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Watchdog Groups Decry Effort to Abolish Legislative Audit Bureau

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Thursday, June 11, 2015   

MADISON, Wis. – Calling it a partisan attempt to eliminate an independent entity that can identify and investigate political corruption in Wisconsin, Common Cause and two other watchdog groups have condemned a proposal to eliminate the nonpartisan Legislative Audit Bureau.

Jay Heck, director of Common Cause in Wisconsin, says the proposal is payback for a recent high profile report from the bureau, critical of mismanagement at the Wisconsin Economic Development Corporation.

The report pointed out things such as a $700,000 loan to an aviation company that was never repaid, lack of oversight and other mismanagement.

"That report resulted in this partisan attempt to destroy the Legislative Audit Bureau in much the same way that partisans in the legislature have attempted to destroy the Wisconsin Government Accountability Board, another nonpartisan entity watchdog in our state," Heck stresses.

The proposal would also empower the Joint Committee on Legislative Organization, now run by Republicans, to appoint an inspector general in each large state agency for a six-year term.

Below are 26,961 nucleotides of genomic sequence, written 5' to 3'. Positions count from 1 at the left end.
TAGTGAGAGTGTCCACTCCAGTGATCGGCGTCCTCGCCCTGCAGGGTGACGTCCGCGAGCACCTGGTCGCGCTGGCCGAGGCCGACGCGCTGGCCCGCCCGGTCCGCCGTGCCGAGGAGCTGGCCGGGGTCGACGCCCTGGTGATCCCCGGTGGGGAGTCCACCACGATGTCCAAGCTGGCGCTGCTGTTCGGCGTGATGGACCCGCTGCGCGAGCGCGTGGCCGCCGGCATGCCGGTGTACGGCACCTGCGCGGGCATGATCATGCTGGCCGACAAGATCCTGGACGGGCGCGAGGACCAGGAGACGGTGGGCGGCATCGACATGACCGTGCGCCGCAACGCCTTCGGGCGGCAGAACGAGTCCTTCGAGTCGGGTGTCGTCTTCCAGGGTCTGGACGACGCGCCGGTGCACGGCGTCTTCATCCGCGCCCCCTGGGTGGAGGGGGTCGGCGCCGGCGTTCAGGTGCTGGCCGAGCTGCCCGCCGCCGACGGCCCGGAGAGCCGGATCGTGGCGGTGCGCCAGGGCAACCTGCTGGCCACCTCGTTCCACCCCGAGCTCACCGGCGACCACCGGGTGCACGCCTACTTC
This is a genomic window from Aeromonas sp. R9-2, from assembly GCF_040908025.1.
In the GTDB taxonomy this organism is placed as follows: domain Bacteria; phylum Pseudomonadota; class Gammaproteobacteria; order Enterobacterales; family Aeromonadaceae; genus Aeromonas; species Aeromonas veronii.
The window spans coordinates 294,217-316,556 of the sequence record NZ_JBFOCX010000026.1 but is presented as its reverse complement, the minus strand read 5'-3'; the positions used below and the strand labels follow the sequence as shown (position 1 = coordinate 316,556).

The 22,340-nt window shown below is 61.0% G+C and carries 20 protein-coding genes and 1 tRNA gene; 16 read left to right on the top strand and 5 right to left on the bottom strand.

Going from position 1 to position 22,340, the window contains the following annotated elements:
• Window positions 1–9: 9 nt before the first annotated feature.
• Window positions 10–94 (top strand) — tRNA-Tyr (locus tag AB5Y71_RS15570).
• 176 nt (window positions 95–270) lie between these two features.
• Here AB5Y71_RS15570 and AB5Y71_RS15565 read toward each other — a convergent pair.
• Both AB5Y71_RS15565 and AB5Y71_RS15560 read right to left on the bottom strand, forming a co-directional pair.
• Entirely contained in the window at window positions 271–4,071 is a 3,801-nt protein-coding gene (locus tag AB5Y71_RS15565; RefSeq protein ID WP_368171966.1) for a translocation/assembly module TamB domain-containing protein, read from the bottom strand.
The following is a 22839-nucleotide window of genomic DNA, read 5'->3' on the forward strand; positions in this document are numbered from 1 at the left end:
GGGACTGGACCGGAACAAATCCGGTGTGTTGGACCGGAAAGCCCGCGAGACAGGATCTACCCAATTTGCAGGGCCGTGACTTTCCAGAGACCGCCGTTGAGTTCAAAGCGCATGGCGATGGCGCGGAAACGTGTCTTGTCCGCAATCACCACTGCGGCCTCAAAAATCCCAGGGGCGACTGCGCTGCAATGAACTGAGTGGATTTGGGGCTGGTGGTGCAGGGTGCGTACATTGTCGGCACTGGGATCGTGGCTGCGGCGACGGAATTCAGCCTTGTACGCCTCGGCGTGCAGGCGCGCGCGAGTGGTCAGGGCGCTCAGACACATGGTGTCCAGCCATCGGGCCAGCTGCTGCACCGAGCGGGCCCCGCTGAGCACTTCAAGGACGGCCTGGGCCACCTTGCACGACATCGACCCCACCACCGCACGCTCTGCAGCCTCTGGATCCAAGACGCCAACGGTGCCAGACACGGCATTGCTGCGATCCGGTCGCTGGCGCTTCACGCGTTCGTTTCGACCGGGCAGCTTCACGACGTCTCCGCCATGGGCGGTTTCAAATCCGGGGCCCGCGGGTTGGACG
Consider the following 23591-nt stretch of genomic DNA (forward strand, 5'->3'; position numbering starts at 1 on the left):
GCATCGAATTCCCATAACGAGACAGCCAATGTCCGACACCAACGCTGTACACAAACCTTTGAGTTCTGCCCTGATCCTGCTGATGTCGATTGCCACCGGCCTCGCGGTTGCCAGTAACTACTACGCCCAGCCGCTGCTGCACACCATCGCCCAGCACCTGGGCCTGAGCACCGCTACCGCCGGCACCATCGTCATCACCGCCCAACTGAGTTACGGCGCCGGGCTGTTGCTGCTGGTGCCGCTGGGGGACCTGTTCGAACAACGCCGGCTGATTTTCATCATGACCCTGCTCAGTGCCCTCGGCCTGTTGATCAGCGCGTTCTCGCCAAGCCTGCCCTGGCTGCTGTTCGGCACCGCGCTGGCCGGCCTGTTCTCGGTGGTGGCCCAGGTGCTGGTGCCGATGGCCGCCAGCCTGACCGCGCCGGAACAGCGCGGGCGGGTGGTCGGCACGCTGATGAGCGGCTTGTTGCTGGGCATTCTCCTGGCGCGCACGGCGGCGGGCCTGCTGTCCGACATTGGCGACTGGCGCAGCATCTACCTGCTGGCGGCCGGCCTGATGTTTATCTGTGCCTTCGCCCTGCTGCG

The inspector general for the Department of Justice would be authorized to audit the records of any state agency, any municipality or school district.

Matt Rothschild of the Wisconsin Democracy Campaign called that "an invitation to a statewide partisan witch hunt."

The Republicans behind the proposal, Reps. Adam Jarchow of Clear Lake and David Craig of Big Bend, say the proposal would improve oversight of all government agencies, but Heck disagrees.

"Just by the very words that they've used to describe the Legislative Audit Bureau and why they want to replace it, I think tipped their hand that this is not a sincere attempt to improve scrutiny of agency wrongdoing, but rather to mask it up and cover it and make sure that the partisans are able to control the message," he states.

Andrea Kaminski, executive director of the League of Women Voters of Wisconsin, says the state does not need more partisan politics in government. She says the state needs just the opposite, calling for more objective checks and balances to protect the people of Wisconsin from partisan politics.


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